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Last Updated : Oct 11, 2019 02:57 PM IST | Source: Moneycontrol.com

Mutual funds add a mere 29 lakh new investor folios in H1 FY20

Investors seem to have stayed off credit risk funds following numerous credit events, indicating a sharp decline in their risk appetite

Himadri Buch @himadribuch

The spill over effect of the liquidity crisis in the NBFC space that began in September last year still continues to haunt the 44-player mutual fund industry.

This is evident from the April to September folio data available on the Association of Mutual Funds in India’s website. Total number of investor folio accounts in September stood at 8.56 crore versus 8.27 crore in April, a tepid growth of 29 lakh investor accounts.

Of the total 29 lakh folio additions in H1 FY20, 21 lakh folios were added in equity funds.

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However, it's not all bad news. The good news being that the industry is better off this year as during the first six months (April-September) of FY19 the industry lost 49 lakh investor folios.

Folios are numbers designated for individual investor accounts, though one investor can have multiple accounts.
“There were more number of exits (from schemes) this year than additions in folios. A slew of investors moved out from credit risk funds due to the NBFC issues,” said a Mumbai-based mutual fund distributor Vivek Agarwal.

Credit risk funds, which invest at least 65 percent of their assets in less than AA-rated paper, saw the highest drop of 49,282 investor folios in the first half of FY20.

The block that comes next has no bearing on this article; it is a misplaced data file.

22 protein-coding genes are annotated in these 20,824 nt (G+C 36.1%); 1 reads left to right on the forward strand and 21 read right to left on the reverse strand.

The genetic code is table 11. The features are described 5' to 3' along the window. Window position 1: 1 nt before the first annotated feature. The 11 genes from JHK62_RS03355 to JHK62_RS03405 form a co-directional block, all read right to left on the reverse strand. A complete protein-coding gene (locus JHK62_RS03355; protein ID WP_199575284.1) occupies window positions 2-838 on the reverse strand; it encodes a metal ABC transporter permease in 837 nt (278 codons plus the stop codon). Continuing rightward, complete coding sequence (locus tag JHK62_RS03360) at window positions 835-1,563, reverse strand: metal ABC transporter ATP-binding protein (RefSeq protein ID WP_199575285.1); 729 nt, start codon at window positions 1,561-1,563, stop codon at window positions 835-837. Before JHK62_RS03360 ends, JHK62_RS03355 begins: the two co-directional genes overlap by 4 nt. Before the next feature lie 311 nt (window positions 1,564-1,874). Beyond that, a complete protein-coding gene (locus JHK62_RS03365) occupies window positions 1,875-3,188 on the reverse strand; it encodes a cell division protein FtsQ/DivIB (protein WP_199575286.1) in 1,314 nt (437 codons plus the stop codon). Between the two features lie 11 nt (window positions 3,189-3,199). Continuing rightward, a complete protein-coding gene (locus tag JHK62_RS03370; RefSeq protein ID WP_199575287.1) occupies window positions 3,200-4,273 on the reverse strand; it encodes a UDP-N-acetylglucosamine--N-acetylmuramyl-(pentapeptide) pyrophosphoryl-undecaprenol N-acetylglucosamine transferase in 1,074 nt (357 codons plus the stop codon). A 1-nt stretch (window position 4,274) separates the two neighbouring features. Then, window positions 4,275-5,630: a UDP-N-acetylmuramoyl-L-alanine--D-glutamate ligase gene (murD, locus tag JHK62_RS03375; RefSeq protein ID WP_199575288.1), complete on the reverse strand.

Investors seem to have stayed off credit risk funds following numerous credit events, indicating a sharp decline in their risk appetite.

The trouble, which began after multiple defaults by Infrastructure Leasing & Financial Services (IL&FS), came to light in September 2018, affected schemes that held securities issued by it. These funds suffered as most fund houses had invested in troubled companies such as IL&FS, Dewan Housing Finance Corporation (DHFL) and Reliance Home Finance.

Further, the back-to-back downgrade of debt instruments by rating agencies had hurt the performance of credit risk funds, prompting investors to pull out their investments.

This is also evident from the outflows registered in this category. In the last six months, investors have pulled out a total of Rs 13,783 crore from credit risk funds.

Overall, assets under management of the mutual fund industry grew 3.59 percent to 25.68 lakh crore during the review period.

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First Published on Oct 11, 2019 02:56 pm
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